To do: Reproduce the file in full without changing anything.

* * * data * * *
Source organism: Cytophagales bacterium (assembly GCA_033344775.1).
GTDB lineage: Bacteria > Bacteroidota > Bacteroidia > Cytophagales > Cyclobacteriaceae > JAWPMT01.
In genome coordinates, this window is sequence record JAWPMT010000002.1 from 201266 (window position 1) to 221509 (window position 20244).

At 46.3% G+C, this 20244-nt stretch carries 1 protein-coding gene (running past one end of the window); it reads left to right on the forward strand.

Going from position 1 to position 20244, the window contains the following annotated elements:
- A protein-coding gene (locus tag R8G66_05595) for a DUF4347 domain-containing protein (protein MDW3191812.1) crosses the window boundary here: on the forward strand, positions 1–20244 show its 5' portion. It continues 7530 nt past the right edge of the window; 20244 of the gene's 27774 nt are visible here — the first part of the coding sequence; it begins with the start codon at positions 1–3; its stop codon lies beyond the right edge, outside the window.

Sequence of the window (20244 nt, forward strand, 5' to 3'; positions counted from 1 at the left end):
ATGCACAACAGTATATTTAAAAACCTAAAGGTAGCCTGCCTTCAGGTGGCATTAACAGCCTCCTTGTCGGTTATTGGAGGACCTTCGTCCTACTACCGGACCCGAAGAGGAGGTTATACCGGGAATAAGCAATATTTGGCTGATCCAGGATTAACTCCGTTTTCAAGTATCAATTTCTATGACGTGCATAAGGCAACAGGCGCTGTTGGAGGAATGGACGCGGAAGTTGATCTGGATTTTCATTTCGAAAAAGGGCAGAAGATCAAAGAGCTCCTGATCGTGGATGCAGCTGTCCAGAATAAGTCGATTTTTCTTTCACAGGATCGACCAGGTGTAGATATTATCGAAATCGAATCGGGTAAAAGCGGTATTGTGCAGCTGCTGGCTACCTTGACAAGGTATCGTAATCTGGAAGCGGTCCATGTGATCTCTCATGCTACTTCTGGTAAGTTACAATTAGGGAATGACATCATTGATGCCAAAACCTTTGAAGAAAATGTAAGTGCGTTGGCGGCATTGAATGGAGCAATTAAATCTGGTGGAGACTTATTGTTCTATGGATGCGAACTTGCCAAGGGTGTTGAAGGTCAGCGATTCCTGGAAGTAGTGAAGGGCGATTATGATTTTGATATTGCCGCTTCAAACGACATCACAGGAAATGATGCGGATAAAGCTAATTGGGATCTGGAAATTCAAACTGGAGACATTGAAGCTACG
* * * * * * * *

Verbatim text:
Source organism: Cytophagales bacterium (assembly GCA_033344775.1).
GTDB lineage: Bacteria > Bacteroidota > Bacteroidia > Cytophagales > Cyclobacteriaceae > JAWPMT01.
In genome coordinates, this window is sequence record JAWPMT010000002.1 from 201266 (window position 1) to 221509 (window position 20244).

At 46.3% G+C, this 20244-nt stretch carries 1 protein-coding gene (running past one end of the window); it reads left to right on the forward strand.

Going from position 1 to position 20244, the window contains the following annotated elements:
- A protein-coding gene (locus tag R8G66_05595) for a DUF4347 domain-containing protein (protein MDW3191812.1) crosses the window boundary here: on the forward strand, positions 1–20244 show its 5' portion. It continues 7530 nt past the right edge of the window; 20244 of the gene's 27774 nt are visible here — the first part of the coding sequence; it begins with the start codon at positions 1–3; its stop codon lies beyond the right edge, outside the window.

Sequence of the window (20244 nt, forward strand, 5' to 3'; positions counted from 1 at the left end):
ATGCACAACAGTATATTTAAAAACCTAAAGGTAGCCTGCCTTCAGGTGGCATTAACAGCCTCCTTGTCGGTTATTGGAGGACCTTCGTCCTACTACCGGACCCGAAGAGGAGGTTATACCGGGAATAAGCAATATTTGGCTGATCCAGGATTAACTCCGTTTTCAAGTATCAATTTCTATGACGTGCATAAGGCAACAGGCGCTGTTGGAGGAATGGACGCGGAAGTTGATCTGGATTTTCATTTCGAAAAAGGGCAGAAGATCAAAGAGCTCCTGATCGTGGATGCAGCTGTCCAGAATAAGTCGATTTTTCTTTCACAGGATCGACCAGGTGTAGATATTATCGAAATCGAATCGGGTAAAAGCGGTATTGTGCAGCTGCTGGCTACCTTGACAAGGTATCGTAATCTGGAAGCGGTCCATGTGATCTCTCATGCTACTTCTGGTAAGTTACAATTAGGGAATGACATCATTGATGCCAAAACCTTTGAAGAAAATGTAAGTGCGTTGGCGGCATTGAATGGAGCAATTAAATCTGGTGGAGACTTATTGTTCTATGGATGCGAACTTGCCAAGGGTGTTGAAGGTCAGCGATTCCTGGAAGTAGTGAAGGGCGATTATGATTTTGATATTGCCGCTTCAAACGACATCACAGGAAATGATGCGGATAAAGCTAATTGGGATCTGGAAATTCAAACTGGAGACATTGAAGCTACG